Body kicks into fight or flight mode
Themalni/ShutterstockThe "fight or flight response" is our body's primitive, innate response that prepares it in case of a threat or attack to our survival. This natural reaction isn't just triggered by physical circumstances; it can also be sparked with emotional or mental trauma. According to Erika Martinez, Psy.D., "A breakup is perceived as a stressor by the body, and the body doesn't distinguish whether that stressor comes in the form of a broken heart or a lion chasing you. The body will respond to both in the same way; this response includes shakiness/trembling, poor concentration, and intrusive thoughts. While the stress of a threat posed by a lion is transient, the stress resulting from a breakup lasts longer and can lead to chronic anxiety, and if left unaddressed, into depression." These are 8 other things that get way harder when you're stressed.
Changes occur in sleep and appetite
Estrada Anton/ShutterstockBlame this one on your perky hormones. The hallmark of mental distress is the physical symptoms of significant sleep and appetite changes. Because breakups fall under long-term stressors, releases of cortisol divert blood from the digestive system, causing it to slow down and incite conditions such as irritable bowel syndrome (IBS). As a result, you're more likely to either over or under eat or resort to splurging on "comfort food" to cope. And that's not all. "Sleep can be also be seriously impacted. Insomnia or hypersomnia are common with the loss of a significant relationship, and these can lead to other physical health issues like headaches, low energy, low motivation, anxiety, greater stress, and depression," says Christina Hibbert, clinical psychologist, speaker, and author of Who Am I Without You: 52 Ways to Rebuild Self-Esteem After a Breakup.
Releases of dopamine register intense cravings
Moving Moment/ShutterstockA 2011 study by researchers at Columbia University showed that when you are undergoing a breakup and intensely miss something that was once an integral part of your life, those feelings will register as a craving. Interestingly, the parts of the brain that are affected are the same ones that are stimulated when cocaine addicts experience withdrawal. Jenev Caddell, psychologist and couples therapist, offers some insight on this phenomenon: "Among people in love, there is increased activity in the region of the brain that produces the neurotransmitter dopamine, which is highly related to the brain/body's reward system. After a breakup, this area of your brain ALSO gets activated, so you may be likely to obsess about the person, without any rewards." Here are eight surprising ways you can kick your sugar cravings.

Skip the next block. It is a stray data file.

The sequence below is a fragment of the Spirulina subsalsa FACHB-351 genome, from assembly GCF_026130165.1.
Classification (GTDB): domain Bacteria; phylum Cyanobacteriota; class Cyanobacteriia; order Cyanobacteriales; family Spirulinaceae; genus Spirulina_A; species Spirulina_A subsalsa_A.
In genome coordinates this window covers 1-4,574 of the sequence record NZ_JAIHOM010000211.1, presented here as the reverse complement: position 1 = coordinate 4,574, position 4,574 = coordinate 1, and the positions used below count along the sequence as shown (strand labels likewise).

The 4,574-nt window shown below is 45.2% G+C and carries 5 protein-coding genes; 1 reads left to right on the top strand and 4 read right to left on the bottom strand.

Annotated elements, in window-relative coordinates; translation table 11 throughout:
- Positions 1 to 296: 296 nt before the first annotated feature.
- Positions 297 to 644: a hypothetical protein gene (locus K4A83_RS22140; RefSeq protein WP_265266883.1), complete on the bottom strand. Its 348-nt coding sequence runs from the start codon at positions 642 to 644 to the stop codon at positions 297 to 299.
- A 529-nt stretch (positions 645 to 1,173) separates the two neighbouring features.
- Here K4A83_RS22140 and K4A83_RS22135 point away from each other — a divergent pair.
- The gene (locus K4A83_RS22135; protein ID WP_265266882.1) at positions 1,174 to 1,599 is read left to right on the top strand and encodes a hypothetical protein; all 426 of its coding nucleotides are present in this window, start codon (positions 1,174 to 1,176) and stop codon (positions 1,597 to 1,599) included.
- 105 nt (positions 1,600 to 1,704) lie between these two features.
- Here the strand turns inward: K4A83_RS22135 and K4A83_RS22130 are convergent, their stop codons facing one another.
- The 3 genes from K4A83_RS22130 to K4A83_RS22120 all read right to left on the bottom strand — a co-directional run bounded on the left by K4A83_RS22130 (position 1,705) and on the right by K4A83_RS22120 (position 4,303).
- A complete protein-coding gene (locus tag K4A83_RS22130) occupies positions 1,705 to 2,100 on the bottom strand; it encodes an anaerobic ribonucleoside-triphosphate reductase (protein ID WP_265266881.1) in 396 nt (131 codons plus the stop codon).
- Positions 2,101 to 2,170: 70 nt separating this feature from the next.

Your immune system gets weaker
Estrada Anton/shutterstockEver heard of people relating breakups to being "hit by a truck"? If you think breakups physically hurt, you're not just imagining it. Heartbreak will take a physical toll on your body by shutting down certain parts of the immune system that help combat viruses. According to Caddell, "Stress hormones are released, which over time can lead to decreased immune functioning and a lot of other health problems. Your body is essentially weaker after a breakup, and you may be more sensitive to physical pain as well. People describe breakups with physical metaphors because you really can feel physically hurt as a result; it's all connected." (Check out these 12 natural habits that can boost your immune system).
Cortisol and blood pressure levels skyrocket
Voraorn Ratanakorn/ShutterstockCortisol is the stress hormone that is released when we undergo any sort of stressful situation. Upon the dissolution of a romantic relationship, Hibbert tells us that cortisol activates our sympathetic nervous system, enabling us to tackle the stressor. The downfall? It tackles it by increasing heart rate and blood pressure. "The problem with a breakup is it's a long-term stressor, and that cortisol sticks around much longer than is helpful, causing anxiety, worry, fear, physical exhaustion, and other possible symptoms."
Your skin breaks out
gpointstudio/ShutterstockSeems like everything causes acne these days, and unfortunately a breakup could mean a breakout. In a 2007 study by Wake Forest, researchers discovered that acne is 23 percent more likely to happen when people are experiencing high levels of stress (such as a recent split). They paid pretty close attention to the alternate variables too; many other acne-inducing factors like weather were regulated in order to ensure nothing muddled with their results. Their findings undoubtedly proved that stress can indeed provoke inflammation—and acne is an inflammatory disease. (Experiencing a breakout lately? Find out what your acne is saying about your health).
Your heart temporarily enlarges.
aradaphotography/ShutterstockNope, this isn't figurative. When you're going through a breakup, your heart literally enlarges in a condition defined by The American Heart Association as broken heart syndrome, something that can lead to cardiovascular repercussions such as heart muscle failure: "A part of your heart temporarily enlarges and doesn't pump well, while the rest of your heart functions normally or with even more forceful contractions." This syndrome is way more likely to affect females, with women accounting for over 80 percent of cases. Because symptoms of broken heart syndrome include chest pain and an irregular heartbeat, it is often misdiagnosed as a heart attack. The good news? It will usually clear up in a few weeks and is generally something people only experience once.